Our subtle bond with nature – the most authentic and pristine one possible, sometimes a park or garden near our homes is all it takes to reawaken these vibrations linked up to music at 432 hertz (also known as the love frequency, mother nature’s heartbeat). Even if we don’t notice it at first glance, it is the whole universe which vibrates at this frequency. Abuse of the term sustainability, together with eco-sustainability, is now commonplace in its natural materials form : wood, rattan, wicker and jute. It is of equally vital importance that we know where these materials come from, how they were grown and the manufacturing chain they arrived with before we shout ‘miracle!’.
Observers dealing with monitoring the directions taken by the new trends in home restoration are highlighting a tangible growth in purchases of precious materials which are certainly not unlimited: marble, granite, quartz and Venetian-style terrazzo floors. All this gives a feeling of luxury reworked in new consciousness and sobriety terms, free of the pomp and circumstance of the recent past which was frequently characterised by a florid touch reminiscent of the developing world.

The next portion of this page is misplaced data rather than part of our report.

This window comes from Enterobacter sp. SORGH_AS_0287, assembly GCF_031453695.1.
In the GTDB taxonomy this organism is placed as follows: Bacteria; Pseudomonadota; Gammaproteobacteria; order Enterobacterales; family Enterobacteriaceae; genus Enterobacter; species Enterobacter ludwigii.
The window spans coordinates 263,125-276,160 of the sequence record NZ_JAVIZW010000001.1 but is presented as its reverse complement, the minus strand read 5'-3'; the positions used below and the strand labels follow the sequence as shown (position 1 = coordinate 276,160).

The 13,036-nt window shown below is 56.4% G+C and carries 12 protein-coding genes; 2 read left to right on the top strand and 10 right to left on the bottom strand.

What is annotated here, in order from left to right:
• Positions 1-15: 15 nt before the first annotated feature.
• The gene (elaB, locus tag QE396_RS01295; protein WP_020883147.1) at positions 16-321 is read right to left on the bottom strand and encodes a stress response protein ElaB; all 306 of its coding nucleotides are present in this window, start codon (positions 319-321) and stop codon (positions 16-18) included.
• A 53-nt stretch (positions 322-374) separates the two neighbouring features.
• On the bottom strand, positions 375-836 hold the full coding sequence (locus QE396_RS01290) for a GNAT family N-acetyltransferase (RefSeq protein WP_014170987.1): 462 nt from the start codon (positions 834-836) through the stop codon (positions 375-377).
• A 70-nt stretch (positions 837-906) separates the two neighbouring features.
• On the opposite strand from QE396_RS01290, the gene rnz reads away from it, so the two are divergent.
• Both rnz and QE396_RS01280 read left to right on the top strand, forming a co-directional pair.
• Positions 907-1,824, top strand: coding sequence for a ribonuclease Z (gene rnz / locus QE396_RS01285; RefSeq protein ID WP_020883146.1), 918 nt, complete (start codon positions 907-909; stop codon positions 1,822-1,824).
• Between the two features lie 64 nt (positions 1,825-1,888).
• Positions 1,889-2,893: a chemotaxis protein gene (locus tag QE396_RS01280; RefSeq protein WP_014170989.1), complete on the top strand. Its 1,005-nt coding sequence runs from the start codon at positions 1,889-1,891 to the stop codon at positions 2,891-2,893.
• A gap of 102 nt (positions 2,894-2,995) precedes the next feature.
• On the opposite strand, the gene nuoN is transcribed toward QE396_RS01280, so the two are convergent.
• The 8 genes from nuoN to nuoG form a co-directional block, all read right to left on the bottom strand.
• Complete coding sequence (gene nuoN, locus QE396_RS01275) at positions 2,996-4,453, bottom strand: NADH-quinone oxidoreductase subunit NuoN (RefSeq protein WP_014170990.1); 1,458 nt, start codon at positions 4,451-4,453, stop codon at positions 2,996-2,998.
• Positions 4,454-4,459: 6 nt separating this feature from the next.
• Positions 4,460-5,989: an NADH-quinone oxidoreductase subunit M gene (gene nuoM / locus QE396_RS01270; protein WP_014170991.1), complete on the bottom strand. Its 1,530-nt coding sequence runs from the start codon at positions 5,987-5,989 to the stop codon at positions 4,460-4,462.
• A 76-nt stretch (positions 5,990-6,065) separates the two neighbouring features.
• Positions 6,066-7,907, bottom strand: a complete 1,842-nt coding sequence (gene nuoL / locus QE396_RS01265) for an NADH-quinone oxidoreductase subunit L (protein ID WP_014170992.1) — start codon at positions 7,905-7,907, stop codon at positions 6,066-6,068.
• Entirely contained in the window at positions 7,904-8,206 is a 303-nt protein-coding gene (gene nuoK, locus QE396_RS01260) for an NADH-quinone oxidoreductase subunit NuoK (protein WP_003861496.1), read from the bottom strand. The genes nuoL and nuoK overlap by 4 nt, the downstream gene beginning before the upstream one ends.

The theme of the home as ‘sacred’ refuge requiring special care and attention has always been especially close to our hearts, even to the extent of getting us into the nitty gritty of a meticulous examination of the certifications which, whatever the codes and logos, testify to a desire to elevate wood to the status of noble material, bearer of wellness and living standards ‘mother yeast’ . A surface as natural as wood is capable of taking on and emanating wellbeing, warmth, harmony and peace of mind almost by osmosis and is perceived as such via the senses. A forest-tree-to-laid-floor production chain which follows the most stringent criteria to ensure it is free of invisible but potentially harmful substances (such as pentachlorophenol, formaldehyde, pathogens) fully respecting human and environmental health. This is a concrete and authentic homefullness act, too, because healthiness must not be subordinated to the appearance-emotion paradigm.